“I don’t think you’re going to like the answer.” You smile at the familiar voice, but you don’t turn to look. Jason’s familiar gloved hand reaches for yours, and a moment later your other children begin stepping out of the shadows.
You squeeze Jason’s hand once before stepping forward, “Thomas Elliot, AKA Hush, AKA the bastard who betrayed my family. You should have thought twice about that.”
You can see the nervousness in his eyes now. As he steps nervously to the side, only to be met by the sight of Damian. As your children begin to close in you explain. “I’m not stupid Thomas. It took me next to no time, to realize that it was you who had betrayed us, and thanks to Ed I already knew that you knew who we are. I also realized that I couldn’t rely just on my old team, I needed to rely on my new one as well.”
“We hacked you, that controller you’re holding is now useless,” Tim states.
“Our identities will stay secret, thank you very much,” Dick says, taking the controller.
You can see that he’s nervous now, he’s fidgeting, and his eyes are darting all over the place, “You still need me. For the poison, or I’ll talk. That’s right I’ll tell the entire police precinct who you are!”
You shake your head, “You don’t realize it do you, Thomas? That day my oldest son came to visit me he put a listening device and a tracker on me. He knew exactly what I was doing and where I was. It also gave him and my other kids a chance to look up exactly where you’ve been and examine your office.”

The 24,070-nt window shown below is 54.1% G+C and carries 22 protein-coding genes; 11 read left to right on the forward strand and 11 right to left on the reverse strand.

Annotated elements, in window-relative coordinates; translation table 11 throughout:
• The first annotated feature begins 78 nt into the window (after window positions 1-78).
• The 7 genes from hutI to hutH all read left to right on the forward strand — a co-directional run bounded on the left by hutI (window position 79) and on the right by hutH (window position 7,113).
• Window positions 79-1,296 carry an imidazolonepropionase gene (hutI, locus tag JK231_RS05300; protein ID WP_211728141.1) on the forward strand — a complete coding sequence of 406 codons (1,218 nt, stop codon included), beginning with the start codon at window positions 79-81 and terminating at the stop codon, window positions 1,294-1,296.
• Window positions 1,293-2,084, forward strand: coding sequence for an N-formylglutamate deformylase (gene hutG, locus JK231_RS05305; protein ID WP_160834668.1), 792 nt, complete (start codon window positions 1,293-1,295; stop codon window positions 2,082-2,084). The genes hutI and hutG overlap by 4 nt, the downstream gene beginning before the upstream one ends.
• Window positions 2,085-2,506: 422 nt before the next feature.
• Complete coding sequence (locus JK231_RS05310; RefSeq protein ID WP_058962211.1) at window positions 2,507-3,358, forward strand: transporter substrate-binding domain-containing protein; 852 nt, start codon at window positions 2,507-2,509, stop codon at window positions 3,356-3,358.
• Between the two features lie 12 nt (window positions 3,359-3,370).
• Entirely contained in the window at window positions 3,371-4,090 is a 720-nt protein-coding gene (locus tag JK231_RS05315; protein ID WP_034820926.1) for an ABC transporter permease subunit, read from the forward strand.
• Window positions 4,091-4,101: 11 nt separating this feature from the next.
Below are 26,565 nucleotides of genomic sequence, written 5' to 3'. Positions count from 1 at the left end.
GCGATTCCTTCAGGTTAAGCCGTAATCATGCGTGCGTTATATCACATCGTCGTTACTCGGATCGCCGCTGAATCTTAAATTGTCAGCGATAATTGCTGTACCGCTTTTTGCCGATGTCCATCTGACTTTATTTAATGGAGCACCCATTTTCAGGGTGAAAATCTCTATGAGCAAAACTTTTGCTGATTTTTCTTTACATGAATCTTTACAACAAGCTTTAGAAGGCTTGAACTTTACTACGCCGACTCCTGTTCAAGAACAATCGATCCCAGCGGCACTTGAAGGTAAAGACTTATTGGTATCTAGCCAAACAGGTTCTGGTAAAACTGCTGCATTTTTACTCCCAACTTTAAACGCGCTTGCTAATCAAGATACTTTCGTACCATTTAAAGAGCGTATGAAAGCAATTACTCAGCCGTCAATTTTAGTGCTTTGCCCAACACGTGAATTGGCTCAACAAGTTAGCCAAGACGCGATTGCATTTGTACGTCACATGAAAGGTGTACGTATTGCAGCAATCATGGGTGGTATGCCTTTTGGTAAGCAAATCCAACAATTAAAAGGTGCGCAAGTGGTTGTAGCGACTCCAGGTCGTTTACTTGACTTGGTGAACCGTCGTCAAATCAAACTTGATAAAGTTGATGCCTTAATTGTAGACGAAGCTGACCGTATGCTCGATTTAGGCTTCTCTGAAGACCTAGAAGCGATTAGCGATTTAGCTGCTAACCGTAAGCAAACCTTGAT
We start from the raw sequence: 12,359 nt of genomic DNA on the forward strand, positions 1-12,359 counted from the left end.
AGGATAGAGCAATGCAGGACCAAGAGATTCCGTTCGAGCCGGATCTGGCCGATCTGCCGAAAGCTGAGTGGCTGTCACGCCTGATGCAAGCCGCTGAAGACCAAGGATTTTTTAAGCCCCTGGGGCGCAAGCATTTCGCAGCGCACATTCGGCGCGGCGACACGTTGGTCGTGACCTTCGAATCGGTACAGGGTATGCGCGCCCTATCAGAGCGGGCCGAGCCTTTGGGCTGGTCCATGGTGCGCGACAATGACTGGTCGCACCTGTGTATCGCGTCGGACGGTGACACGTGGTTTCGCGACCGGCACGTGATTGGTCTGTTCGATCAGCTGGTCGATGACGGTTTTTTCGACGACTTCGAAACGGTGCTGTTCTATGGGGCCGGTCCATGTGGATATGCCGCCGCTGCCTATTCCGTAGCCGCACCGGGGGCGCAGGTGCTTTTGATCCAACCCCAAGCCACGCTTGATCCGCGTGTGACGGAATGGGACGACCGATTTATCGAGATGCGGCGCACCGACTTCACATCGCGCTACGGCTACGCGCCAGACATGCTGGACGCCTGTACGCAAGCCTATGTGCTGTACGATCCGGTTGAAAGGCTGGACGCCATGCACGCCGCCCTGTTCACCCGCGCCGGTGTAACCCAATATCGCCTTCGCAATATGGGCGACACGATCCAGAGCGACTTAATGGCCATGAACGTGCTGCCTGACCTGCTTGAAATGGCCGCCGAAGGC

Cass’ voice is cold,“We found the poison.”
“Martian Manhunter has already worked up an antidote, and is removing the other shrapnel as we speak.”
“Doesn’t mean I won’t talk!! And you all don’t kill!”
You nod, “You’re right, we don’t. Unlucky for you Amanda Waller does, and you pissed her off by stealing her poison.”
His eyes go wide right as the bullet takes him out. Your eyes flicker to the high ground, where your brother is lying down, rifle still in hand. You walk up to the body, “Even unluckier for you, I have an over protective brother, who’s a damn good shot.”
Your children stare at you for a moment, and you open your arms to them. As they encircle you in a hug, you take comfort in your family, and a sense of relief takes over your body. Relief that you hopefully won’t ever have to pick up your blades again.
You watch your kids disappear into the shadows as the squad comes into the chamber. There’s complaints about you having all the fun, but otherwise there’s no questions about the dead body or the bullet hole that created it.
You head back to that run-down bar, and have one last drink. As you sip your whiskey you simply say, “I’m done.”
Floyd nods, “We know.”
Harley and Ivy both wrap an arm around your shoulders, Harley smiles and says, “Let those news guys get some pictures of you and the baby some time okay. We want to see what she looks like.”
“That goes for all major events, any future kids, weddings, graduations, the works,” Ivy adds.
You take a deep breath, “I’ll do my best.”
Floyd smiles, “Thanks by the way. For setting up that scholarship for my girl, headed to the best high school in the area because of you.”
You smile, “I’m ashamed to say that was Bruce’s idea.”
Floyd just smiles, “You got a good guy there. Got good kids too.”
Harley grins, “Your boys are real lookers.”
You roll your eyes, “Stay away from my boys AND my girls Harley.”